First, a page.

TV Review: Rick and Morty Season Three Lives Up to the Hype

By JOHN LYNCH

Every so often, an already great show is able to iterate upon its original formula in new and innovative ways while still retaining the aspects that made it great. No show has been able to do that as well as Adult Swim’s cult hit animated show Rick and Morty. Following up two well received seasons, season three of writer Justin Roiland and producer Dan Harmon’s “high concept sci-fi rigamarole” delivers on all the beats fans had hoped it would. Continue reading TV Review: Rick and Morty Season Three Lives Up to the Hype

Next to Normal Review

By ROBERTA KELLER

The evening of Friday, September 29th, went from relatively uneventful to extremely emotional when I decided to see Next to Normal at Bradford High School.  The musical was highly philosophical  and packed with cast of talented musicians.  I left the theatre with the urge to wipe my tears but also to scream, because I could not have seen the show at a more prime moment in my life. Continue reading Next to Normal Review

Who Killed Markiplier?

by MELISSA EISCHEN

As it is now October, it is officially time to get scared and make scary things for Halloween!  That is exactly what famous American-Korean actor and youtuber, Mark Fischbach, or better known as Markiplier, is doing on his YouTube channel.  Ever since October 5th, Fischbach has been post pictures on Instagram hinting towards a huge project that he and his friends have been working on for a few months now. Continue reading Who Killed Markiplier?

Jack-O-Lanterns, Black Cats and Mischief

BY AMBER YOUNG

I am so ready for Halloween. And chances are, there’s others out there that not only enjoy but look forward to this unique day. Why wouldn’t they, anyhow? Halloween lets you turn into someone else for a night. And get free candy doing it.

Here is a fun sized fun fact from Business Insider on Halloween…The origin of Jack-O-Lanterns comes from a Celtic folk tale of a stingy farmer named Jack who would constantly play tricks on the devil. The devil responded by forcing him to wander purgatory with only a burning lump of coal from hell. Jack took the coal and made a lantern from a turnip, using it to guide his lost soul. Of course, this has gradually been switched into the Jack-O-Lantern pumpkins we know and love today thanks to the time when turnips became hard to come by, but it’s still cool to see where the strange tradition came from. Continue reading Jack-O-Lanterns, Black Cats and Mischief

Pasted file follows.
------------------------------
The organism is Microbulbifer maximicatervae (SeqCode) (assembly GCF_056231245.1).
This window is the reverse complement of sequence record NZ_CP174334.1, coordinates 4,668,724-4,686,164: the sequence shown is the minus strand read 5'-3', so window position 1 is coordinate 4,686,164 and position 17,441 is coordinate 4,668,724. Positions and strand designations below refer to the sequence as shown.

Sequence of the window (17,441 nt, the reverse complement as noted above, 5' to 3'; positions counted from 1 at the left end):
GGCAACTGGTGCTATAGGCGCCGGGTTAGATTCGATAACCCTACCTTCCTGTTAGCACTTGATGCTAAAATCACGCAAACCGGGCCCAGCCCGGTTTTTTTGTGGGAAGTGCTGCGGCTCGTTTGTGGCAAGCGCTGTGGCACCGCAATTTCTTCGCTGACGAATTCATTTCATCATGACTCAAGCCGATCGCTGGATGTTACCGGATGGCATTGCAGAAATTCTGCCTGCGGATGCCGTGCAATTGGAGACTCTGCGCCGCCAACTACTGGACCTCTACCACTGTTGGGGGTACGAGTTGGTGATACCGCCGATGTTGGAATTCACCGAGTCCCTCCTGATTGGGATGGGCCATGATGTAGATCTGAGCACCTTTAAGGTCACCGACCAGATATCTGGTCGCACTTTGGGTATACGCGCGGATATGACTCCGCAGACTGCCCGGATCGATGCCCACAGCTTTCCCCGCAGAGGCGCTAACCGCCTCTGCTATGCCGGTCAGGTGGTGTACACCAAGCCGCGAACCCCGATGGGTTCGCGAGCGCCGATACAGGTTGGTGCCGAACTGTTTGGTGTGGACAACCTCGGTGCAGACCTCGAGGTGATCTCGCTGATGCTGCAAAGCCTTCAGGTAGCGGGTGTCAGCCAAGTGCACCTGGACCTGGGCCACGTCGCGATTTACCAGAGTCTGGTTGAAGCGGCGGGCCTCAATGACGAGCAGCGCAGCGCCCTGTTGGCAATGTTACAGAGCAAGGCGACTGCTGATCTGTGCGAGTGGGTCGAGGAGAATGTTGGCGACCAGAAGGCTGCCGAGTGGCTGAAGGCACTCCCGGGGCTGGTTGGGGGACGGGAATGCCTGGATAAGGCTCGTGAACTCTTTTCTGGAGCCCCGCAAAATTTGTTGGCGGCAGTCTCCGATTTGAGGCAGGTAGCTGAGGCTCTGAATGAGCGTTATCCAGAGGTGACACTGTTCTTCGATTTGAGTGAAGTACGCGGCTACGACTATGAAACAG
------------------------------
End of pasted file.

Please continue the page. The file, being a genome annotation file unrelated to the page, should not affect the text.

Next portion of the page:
Athletics as a PE Credit

By ZARAHI ESTRADA

Many high school students play sports  for fun, for the competition, and because they simply love it. However, these athletes are still required to take a physical ed class for credits. Some schools allow the sports these athletes participate in as credit for P.E. These athletes spend so many hours before and after school practicing, working out, and making themselves better for their games. They do way more work  then most people do in a P.E. class. It’s not fair that someone who works and plays so hard to have to take P.E. also. I’m sure some people don’t mind, but I also believe they would like to be given the option to participate in a sport to replace a  P.E class. P.E. is to help us stay in shape and keep us active, and all these athletes are already doing it voluntarily. They represent their schools and try their best to make the school look good. A sport should count as a P.E. credit as long as they show up to practice and actually try their hardest.

Why America Will Not Address Its Gun Problem

by JOHN LYNCH